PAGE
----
Reading aloud is one of our favorite things to do. I'm pretty sure that someday, when my kids are grown and gone, one of the scenes I will miss the most is this one: Me, on the couch, with my feet tucked up beneath me and a book in hand, the kids sprawled out beside me or across the living room, coloring or playing quietly while I read.
We've done a good deal of reading-aloud this year, and here are my three favorites:
Treasures of the Snow | Patricia St. John
I remember reading Patricia St. John books as a girl, and this was one of my favorites. As I pondered our read-alouds for the year, God kept putting this one on my heart. I kept scrambling past that thought, because we already read this one aloud, years ago, but God kept nudging me toward this one, and I felt like He might want to use this story in one of my younger girls' hearts, so we began our year with this read-aloud.
It's a story centering around three children: Annette, her younger brother Dani, and a boy in their village named Lucien. Lucien and Annette aren't particularly fond of each other, and one day Lucien's actions cause an accident that deeply affects Annette, and she feels hatred and bitterness in her heart toward him. Her grandmother in particular encourages her to forgive Lucien, and Annette is faced with a choice of obeying God, in the act of forgiving Lucien, or holding onto the hatred.
I think what I love so much about this book is how Patricia St. John visually describes this choice. She writes of how Jesus stands at the door of our hearts and knocks, and when we let Him in, light floods in and there's no room for the darkness. But we have to let Him in. I have referred back to this story and the characters within it several times with one of my girls as a way to enter into a discussion about her own heart: "Do you remember Annette? And how much anger was in her heart? What did her grandma say to her? What happened to Annette when she...?" I highly recommend this book, and all my kids loved it.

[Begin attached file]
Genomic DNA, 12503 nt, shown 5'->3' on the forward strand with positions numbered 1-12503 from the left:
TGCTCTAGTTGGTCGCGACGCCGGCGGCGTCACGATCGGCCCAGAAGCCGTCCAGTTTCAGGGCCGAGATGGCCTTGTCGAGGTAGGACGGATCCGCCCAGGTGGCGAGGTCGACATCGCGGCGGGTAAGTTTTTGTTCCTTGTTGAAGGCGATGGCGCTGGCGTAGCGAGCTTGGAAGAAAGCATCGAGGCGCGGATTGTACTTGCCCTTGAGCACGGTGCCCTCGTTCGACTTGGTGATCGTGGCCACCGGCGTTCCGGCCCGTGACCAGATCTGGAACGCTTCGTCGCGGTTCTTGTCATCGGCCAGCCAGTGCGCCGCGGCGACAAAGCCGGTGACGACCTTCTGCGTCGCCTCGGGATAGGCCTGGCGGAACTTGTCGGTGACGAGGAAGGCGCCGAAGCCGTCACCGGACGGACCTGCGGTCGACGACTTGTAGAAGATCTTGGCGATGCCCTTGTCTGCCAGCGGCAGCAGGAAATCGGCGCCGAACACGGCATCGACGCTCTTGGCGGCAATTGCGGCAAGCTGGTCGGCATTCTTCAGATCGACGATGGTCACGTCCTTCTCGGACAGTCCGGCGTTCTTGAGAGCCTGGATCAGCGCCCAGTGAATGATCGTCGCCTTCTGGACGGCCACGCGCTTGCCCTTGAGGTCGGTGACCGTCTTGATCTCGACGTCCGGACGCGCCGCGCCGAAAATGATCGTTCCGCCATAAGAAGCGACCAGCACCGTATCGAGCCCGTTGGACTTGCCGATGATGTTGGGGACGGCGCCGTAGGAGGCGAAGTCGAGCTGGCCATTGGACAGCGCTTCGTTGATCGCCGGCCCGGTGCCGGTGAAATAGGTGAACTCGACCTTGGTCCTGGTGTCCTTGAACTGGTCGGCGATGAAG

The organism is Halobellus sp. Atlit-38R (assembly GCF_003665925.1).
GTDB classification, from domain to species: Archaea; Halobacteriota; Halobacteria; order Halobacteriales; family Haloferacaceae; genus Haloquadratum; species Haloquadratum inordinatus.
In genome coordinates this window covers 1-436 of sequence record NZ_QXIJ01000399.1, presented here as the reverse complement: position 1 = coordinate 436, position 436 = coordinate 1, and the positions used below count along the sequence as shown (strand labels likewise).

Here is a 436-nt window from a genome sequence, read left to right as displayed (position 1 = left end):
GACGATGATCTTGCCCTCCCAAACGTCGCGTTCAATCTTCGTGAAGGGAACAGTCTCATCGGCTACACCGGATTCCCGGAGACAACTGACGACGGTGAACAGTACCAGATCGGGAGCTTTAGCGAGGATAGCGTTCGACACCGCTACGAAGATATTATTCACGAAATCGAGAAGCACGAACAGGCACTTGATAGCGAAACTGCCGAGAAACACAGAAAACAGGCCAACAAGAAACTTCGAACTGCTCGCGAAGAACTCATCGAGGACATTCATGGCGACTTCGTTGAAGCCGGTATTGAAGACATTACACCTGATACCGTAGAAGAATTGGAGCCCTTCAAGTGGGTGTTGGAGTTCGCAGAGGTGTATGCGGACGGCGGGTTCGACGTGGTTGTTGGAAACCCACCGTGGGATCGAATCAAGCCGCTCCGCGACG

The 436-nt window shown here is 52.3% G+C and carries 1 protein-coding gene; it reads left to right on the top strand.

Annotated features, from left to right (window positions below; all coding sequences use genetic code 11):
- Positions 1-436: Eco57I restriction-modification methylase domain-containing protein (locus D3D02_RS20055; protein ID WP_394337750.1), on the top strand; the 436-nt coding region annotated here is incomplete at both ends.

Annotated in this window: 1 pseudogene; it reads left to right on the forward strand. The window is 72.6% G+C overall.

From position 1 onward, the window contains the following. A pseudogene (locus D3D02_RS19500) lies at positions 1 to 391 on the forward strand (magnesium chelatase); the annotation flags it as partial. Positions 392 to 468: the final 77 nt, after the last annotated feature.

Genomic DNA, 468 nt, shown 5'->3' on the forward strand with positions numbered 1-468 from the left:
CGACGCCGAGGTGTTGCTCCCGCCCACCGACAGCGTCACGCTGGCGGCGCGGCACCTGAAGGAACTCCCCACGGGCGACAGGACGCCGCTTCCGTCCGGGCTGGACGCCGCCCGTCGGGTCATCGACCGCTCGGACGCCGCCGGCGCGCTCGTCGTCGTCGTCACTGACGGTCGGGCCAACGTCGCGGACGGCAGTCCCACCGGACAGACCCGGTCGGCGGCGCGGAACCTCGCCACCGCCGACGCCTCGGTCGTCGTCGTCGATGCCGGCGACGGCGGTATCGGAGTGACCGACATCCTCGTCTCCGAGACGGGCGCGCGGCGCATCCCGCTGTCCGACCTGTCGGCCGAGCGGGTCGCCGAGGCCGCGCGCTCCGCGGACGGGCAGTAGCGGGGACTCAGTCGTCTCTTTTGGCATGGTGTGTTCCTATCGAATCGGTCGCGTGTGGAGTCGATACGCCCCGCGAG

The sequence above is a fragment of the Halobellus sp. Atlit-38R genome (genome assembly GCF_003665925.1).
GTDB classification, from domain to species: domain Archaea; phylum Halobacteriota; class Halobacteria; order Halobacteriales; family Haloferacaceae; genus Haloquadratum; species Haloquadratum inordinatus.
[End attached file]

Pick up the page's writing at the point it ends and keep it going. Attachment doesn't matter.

I'd been hearing about this book for years, and Ella had already read it on her own, but what won me over to finally reading it aloud was not the book itself, but actually a quote I read by the author.
I am paraphrasing, here, but Jeanne Birdsall decided to write The Penderwicks because as a young girl she loved to read, and after reading all of her favorite books, she longed for more of those types of stories, but couldn't find them. So she grew up and wrote the kind of story she would have loved as a girl.
That won me over to her as an author, because I remember being that girl, too. Once I had read all the Laura Ingalls Wilder books, then the Anne series and everything else written by L.M. Montgomery, then several Louisa May Alcott titles, with a few treasures sprinkled in there by other authors, I ran out of the kinds of stories that I so loved. Ella has felt the same way.
So one day I opened up The Penderwicks and began to read, and it was a delightful story of everyday children and their summer adventures. We really enjoyed it. I have yet to read any of the other titles, so if any of you have read the rest of the series, I'd love to hear it!
This was our most recent read-aloud, and it was so wonderful to have no school this past month, because I was able to spend a good deal of time each day reading this, and my kids were constantly pleading for more (which, as you well know, is always the sign of a well-chosen read-aloud!)
We just really liked this story. It was well-written and the plot and characters well developed. The book is about a small number of rabbits who leave their warren due to impending destruction of their home. They head off to find a new home for themselves, encountering dangers and learning lessons along the way. The rabbits Hazel, Fiver, Bigwig and Pipkin, and the gull Kehaar became dear to all of us as we read this book. The rabbits speak to one another and have their own language and mythology.
Note: My least-favorite part of the book were the sections where one of the rabbits told a story about one of their ancestors (because, boring. Get back to the plot, already.) But those sections were actually my boys' favorite parts of the book, so go figure. ;)
We are currently reading Little Women, which all of us girls love so far. And my boys are being champs about. (I told them that they just got to read of battles, suspense and adventures with rabbits, so they can handle some women for awhile. ;))
What are you currently reading aloud in your home?